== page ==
(Bloomberg) -- South Africa could save 100 billion rand ($6.6 billion) by accelerating the closing of coal-fired power plants in return for cheap loans to fund a transition to cleaner forms of electricity, a proposal developed by Meridian Economics shows.

Africa’s most industrialized nation needs to cut emissions to meet its Paris Agreement commitments to counter climate change. State power utility Eskom Holdings SOC Ltd., which produces more than 90% of the nation’s power, mainly from coal, has little scope to fund green energy projects because it’s buried in debt and the government’s own finances are overstretched. 

Meridian, a Cape Town-based think tank, estimates South Africa needs to build as much as 6,000 megawatts of renewable projects annually to meet its emissions targets. That would require an investment of about 450 billion rand over the next decade, while another 200 billion rand would have to be spent on transmission lines and distribution grids. 

Meridian’s so-called Just Transition Transaction, which has been in the works for several years, envisions the government securing a concessional, debt-financing package to help fund the shift away from coal. The money could be raised in the capital markets and from development finance institutions and be guaranteed by developed nations, it said in a report released on Tuesday.

Cheap Loans

The proposal envisions a financing facility being set up and overseen by a multilateral climate-finance institution, such as the Climate Investment Funds, and it providing South Africa with $16 billion in loans over five years at an annual interest rate of 5.5%. The rate could be cut to 1.5% if the government sticks to its commitments to cut its emissions of carbon, based on an offset price of $7 a ton -- a concession that could deliver savings of 100 billion rand over 25 years calculated on a net-present-value basis, it said.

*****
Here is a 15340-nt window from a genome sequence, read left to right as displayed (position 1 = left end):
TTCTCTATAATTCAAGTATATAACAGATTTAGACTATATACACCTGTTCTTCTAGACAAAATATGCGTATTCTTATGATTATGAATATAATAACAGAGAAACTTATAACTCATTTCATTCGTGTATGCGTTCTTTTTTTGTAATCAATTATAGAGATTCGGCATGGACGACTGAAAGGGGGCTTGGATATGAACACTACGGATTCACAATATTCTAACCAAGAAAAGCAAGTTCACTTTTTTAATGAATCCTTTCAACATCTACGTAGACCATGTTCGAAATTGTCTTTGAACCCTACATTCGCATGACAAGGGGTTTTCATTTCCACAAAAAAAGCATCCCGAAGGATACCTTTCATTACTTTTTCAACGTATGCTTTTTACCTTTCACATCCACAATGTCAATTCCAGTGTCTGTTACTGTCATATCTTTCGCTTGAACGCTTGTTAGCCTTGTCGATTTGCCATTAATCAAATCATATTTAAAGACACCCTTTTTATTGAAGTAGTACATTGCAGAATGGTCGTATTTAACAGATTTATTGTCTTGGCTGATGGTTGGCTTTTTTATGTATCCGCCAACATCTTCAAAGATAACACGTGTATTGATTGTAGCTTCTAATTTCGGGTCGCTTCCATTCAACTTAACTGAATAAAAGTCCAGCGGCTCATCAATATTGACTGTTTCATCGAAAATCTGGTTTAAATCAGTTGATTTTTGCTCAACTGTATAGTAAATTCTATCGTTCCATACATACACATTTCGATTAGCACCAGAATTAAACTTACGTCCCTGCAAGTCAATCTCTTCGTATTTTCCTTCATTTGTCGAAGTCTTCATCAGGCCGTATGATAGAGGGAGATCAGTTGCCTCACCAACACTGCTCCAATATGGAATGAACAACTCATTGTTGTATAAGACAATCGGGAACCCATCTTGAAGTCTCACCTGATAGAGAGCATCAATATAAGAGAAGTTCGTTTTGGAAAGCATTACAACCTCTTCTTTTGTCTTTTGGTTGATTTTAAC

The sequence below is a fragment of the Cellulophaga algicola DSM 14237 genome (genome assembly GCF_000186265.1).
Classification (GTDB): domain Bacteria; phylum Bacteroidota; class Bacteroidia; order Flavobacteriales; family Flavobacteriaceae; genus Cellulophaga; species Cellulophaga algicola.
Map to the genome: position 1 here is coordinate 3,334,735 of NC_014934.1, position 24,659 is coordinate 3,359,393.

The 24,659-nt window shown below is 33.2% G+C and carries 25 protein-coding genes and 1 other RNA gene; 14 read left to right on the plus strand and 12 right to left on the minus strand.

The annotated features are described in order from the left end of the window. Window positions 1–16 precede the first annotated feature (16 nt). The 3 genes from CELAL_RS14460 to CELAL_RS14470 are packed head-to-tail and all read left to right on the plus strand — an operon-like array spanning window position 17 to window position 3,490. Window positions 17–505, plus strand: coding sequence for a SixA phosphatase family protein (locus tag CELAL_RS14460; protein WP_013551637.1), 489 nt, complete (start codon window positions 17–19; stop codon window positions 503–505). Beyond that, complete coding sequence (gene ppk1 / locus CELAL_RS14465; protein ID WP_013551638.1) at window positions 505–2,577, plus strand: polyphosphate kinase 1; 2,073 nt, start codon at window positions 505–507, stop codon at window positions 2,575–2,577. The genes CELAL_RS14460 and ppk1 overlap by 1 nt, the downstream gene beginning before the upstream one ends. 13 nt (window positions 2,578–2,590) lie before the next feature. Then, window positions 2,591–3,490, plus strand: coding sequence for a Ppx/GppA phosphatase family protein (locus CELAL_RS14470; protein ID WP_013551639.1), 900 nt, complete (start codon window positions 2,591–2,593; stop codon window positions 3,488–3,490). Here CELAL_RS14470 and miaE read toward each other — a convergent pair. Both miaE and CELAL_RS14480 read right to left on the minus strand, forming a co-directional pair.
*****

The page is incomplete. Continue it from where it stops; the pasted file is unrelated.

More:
Meridian is headed by Grove Steyn, who sits on President Cyril Ramaphosa’s Economic Advisory Council. Its proposal has been discussed with South Africa’s government and potential backers.

“We are at a relatively early stage; people are still getting their heads around the options,” Steyn told reporters in an online briefing. “Where this is going to end, we can’t say. People seem to take these ideas very seriously.’

South African Deputy Finance Minister David Masondo has floated a separate plan that would see creditors forgive some of the nation’s sovereign debt in exchange from it committing to more ambitious climate goals. Eskom has proposed its own $10 billion transition plan, which would see it raise loans from development finance institutions to fund green energy projects, while accelerating the closure of coal-fired plants. 

Masondo’s proposal is short on detail of what would happen should the government get debt relief and then renege on its commitments, while Eskom’s plan, while laudable, doesn’t tackle some key financial considerations and is too narrowly focused, according to Meridian. Other carbon-mitigation proposals could be implemented in tandem with its own, it said.

A visiting delegation that includes officials from the U.K. and U.S. is currently holding talks with South African officials about its plans to arrest climate change ahead of United Nations talks, known as COP26, in Glasgow in November. South Africa is the world’s 12th-biggest producer of greenhouse gases. 

The options being considered for South Africa are at the top of the international community’s agenda and progress need to be made in implementing them, failing which available funding could go to other developing nations, such as Indonesia or India, Steyn said. 

Meridian’s proposals include the establishment of a fund to help tens of thousands of workers at the redundant power plants and in the coal-mining industry retrain and find alternative employment. 

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